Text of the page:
Shir haShirim Rabba (5:3) on the words “פִּתְחִי־לִ֞י אֲחֹתִ֤י רַעְיָתִי֙ יוֹנָתִ֣י תַמָּתִ֔י — Open up for me, my own, My darling, my faultless dove!” writes:
רַבִּי יַסָּא אָמַר, אָמַר הַקָּדוֹשׁ בָּרוּךְ הוּא לְיִשְׂרָאֵל, בָּנַי, פִּתְחוּ לִי פֶּתַח אֶחָד שֶׁל תְּשׁוּבָה כְּחֻדָּהּ שֶׁל מַחַט, וַאֲנִי פּוֹתֵחַ לָכֶם פְּתָחִים שֶׁיִּהְיוּ עֲגָלוֹת וּקְרוֹנִיּוֹת נִכְנָסוֹת בּוֹ.
Rabbi Yassa said: HQBH said to Israel, “My children! Open up for me a one opening for teshuvah like the eye of a needle, and I will open for you openings that wagons and royal carriages could enter through.”
In Michtav meiEliyahu, Rav Dessler explains that the opening we make must be like the opening of an eye of a needle — all the way through. It could be small, only an incremental improvement in one small area of our lives. But it must be complete and wholehearted.
So it seems that the two mitzvos indeed have something in common. Tzitzis must be on all four corners, but you needn’t do both white tzitzis and blue ones to do the mitzvah. Teshuvah must involve regret, vidui, abandoning the sin, and strategies for the future, but it is still teshuvah if it is for just one small flaw and not everything wrong about us.
I was thinking about why this would be. As for teshuvah, I think it makes sense from first principles. After all, perfecting our tzelem Elokim, our “Image” of G-d, is impossible for creatures who are not G-d Himself. As I’ve written in the past, no matter how much we elevate ourselves, the gap between us and HQBH is still infinite. Where we find human transcendence is in our very ability to transcend. Not in how high we reach, but in the very act of reaching upward. Being able to define for ourselves who to be is our most G-dly quality. And so all teshuvah must be of only of a subset of those things we need to “return” from. But if we do so in a way that makes the change permanent it is a qiyum hamitzvah (literally: establishment, permanence of the mitzvah) and in the “image” of Divine Transcendence.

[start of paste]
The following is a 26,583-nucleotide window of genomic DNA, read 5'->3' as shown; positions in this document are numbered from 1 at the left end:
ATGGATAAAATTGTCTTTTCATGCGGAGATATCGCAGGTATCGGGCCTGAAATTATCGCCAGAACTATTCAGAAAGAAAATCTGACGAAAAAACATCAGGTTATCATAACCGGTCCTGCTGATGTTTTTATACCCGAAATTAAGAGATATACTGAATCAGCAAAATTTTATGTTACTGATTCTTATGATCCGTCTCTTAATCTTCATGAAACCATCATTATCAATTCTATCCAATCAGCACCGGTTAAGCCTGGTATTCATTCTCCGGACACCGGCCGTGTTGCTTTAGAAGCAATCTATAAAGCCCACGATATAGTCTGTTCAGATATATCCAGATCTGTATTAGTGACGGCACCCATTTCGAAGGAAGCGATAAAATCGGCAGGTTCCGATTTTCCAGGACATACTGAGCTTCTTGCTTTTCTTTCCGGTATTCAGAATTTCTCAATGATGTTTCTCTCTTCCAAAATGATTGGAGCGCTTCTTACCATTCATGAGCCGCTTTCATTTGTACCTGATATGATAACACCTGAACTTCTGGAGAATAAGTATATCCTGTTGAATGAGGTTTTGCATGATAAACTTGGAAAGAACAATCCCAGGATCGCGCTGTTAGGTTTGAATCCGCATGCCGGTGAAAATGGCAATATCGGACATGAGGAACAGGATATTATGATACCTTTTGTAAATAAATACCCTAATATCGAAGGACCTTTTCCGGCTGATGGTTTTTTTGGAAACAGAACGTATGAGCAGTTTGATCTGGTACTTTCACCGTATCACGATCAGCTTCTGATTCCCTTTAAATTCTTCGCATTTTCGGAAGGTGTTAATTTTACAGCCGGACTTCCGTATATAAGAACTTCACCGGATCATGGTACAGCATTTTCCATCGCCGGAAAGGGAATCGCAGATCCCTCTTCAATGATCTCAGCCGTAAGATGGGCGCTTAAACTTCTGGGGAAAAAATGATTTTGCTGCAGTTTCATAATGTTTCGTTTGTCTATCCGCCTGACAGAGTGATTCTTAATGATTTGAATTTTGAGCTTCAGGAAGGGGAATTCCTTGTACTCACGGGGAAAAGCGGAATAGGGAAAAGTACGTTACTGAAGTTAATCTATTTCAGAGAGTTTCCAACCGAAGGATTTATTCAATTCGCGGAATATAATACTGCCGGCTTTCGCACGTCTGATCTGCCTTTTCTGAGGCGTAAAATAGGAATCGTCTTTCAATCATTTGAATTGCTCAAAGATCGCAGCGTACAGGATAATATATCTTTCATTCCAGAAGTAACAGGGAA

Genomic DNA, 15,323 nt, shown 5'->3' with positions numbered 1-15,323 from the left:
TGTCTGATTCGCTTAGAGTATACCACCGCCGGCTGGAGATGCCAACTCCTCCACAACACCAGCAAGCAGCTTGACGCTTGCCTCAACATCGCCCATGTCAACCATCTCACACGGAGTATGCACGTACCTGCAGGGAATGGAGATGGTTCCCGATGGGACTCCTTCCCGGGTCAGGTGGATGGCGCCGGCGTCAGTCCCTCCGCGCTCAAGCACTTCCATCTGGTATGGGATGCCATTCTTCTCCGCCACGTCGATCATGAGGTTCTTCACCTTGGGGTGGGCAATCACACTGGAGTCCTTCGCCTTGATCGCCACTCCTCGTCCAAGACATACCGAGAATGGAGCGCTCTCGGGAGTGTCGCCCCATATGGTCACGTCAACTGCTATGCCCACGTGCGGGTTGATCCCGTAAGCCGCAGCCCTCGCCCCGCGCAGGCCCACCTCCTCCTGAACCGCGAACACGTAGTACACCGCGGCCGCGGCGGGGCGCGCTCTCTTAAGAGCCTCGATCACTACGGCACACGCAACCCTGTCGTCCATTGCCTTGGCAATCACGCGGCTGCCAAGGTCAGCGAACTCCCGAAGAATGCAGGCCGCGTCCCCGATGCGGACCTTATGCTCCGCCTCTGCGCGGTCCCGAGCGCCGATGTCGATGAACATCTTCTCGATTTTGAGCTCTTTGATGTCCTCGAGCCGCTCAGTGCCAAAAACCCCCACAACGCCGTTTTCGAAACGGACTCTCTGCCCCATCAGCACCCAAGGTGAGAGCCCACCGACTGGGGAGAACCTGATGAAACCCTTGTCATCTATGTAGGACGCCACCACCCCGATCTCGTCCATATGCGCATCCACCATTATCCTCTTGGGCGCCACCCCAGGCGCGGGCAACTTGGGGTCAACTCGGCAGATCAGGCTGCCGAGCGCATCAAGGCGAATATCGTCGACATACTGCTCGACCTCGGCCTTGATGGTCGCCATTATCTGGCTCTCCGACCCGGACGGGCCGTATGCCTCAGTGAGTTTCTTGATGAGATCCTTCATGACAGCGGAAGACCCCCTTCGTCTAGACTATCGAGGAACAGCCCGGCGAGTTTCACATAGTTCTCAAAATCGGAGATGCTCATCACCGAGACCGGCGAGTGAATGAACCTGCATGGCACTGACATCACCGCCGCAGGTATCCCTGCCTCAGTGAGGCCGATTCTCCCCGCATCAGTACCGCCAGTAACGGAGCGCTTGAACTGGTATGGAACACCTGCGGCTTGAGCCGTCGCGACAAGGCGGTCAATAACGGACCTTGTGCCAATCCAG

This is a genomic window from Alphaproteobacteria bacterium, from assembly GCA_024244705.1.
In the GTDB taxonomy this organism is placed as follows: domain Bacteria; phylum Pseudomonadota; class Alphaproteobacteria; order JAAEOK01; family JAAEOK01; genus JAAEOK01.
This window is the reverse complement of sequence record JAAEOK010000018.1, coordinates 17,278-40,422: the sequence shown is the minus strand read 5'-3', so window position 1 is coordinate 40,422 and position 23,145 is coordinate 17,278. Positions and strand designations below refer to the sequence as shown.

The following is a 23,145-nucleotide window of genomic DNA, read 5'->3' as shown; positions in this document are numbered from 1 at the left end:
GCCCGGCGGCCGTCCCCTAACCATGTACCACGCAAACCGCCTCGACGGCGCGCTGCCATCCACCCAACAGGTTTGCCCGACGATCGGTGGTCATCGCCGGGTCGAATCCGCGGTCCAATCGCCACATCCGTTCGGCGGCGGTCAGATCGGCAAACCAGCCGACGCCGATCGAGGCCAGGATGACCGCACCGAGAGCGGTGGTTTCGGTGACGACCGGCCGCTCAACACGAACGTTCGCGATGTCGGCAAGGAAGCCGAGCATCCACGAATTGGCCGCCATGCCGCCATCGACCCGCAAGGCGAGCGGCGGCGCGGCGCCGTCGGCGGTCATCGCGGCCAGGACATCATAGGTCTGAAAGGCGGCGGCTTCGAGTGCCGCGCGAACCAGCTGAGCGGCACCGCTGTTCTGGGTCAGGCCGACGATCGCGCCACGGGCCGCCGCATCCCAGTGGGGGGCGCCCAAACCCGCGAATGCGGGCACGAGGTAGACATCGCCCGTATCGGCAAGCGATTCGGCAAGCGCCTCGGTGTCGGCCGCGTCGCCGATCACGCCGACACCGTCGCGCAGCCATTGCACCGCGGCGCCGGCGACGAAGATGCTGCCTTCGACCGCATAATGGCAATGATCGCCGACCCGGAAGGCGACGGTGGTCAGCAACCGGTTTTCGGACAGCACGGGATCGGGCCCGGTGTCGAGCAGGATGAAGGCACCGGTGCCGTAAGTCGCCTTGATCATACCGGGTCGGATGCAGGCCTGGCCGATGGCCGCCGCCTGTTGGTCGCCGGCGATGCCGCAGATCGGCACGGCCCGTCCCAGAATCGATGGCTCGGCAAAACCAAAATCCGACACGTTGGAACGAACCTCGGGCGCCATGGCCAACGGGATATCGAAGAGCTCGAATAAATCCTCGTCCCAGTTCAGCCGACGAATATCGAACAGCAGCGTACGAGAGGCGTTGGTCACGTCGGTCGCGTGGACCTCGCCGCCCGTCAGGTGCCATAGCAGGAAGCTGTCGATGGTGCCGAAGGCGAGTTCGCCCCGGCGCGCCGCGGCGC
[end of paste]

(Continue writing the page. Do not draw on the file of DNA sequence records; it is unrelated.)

Tzitzis… well it turns out that the end of my search for the connection between teshuvah and tzitzis ended with just paying attention to a line of Shema I’ve been saying every day…
וְהָיָ֣ה לָכֶם֮ לְצִיצִת֒ וּרְאִיתֶ֣ם אֹת֗וֹ וּזְכַרְתֶּם֙ אֶת־כׇּל־מִצְוֺ֣ת ה֔’ וַעֲשִׂיתֶ֖ם אֹתָ֑ם וְלֹֽא־תָת֜וּרוּ אַחֲרֵ֤י לְבַבְכֶם֙ וְאַחֲרֵ֣י עֵֽינֵיכֶ֔ם אֲשֶׁר־אַתֶּ֥ם זֹנִ֖ים אַחֲרֵיהֶֽם׃
And it will be for you tzitzis, and you will see them; and you will remember all of Hashem’s mitzvos and do them; and do not wander after your heart and after your eyes which you stray after.
– Bamidbar 15:39
Notice the change in tense* between “do not wander” and “which you stray after”.
(Really Tanakh Hebrew works in aspects, not tenses, but that is its own conversation with its own blog post.)
Looking at tzitzis is supposed to stop me from wandering in the future after things I am currently prone to stray after. It’s not only about doing the right thing in general, the pasuq describes teshuvah in particular.
Tzitzis is a Mussar tool for teshuvah.
And so, one can wear a reminder to work on the “blue” parts of our avodas Hashem or on the “white” ones, and still have a valid reminder to do teshuvah. Because I have to pick my teshuvah battles anyway. But I have to go after whatever it is I am working on with all four corners of my garment — wholeheartedly.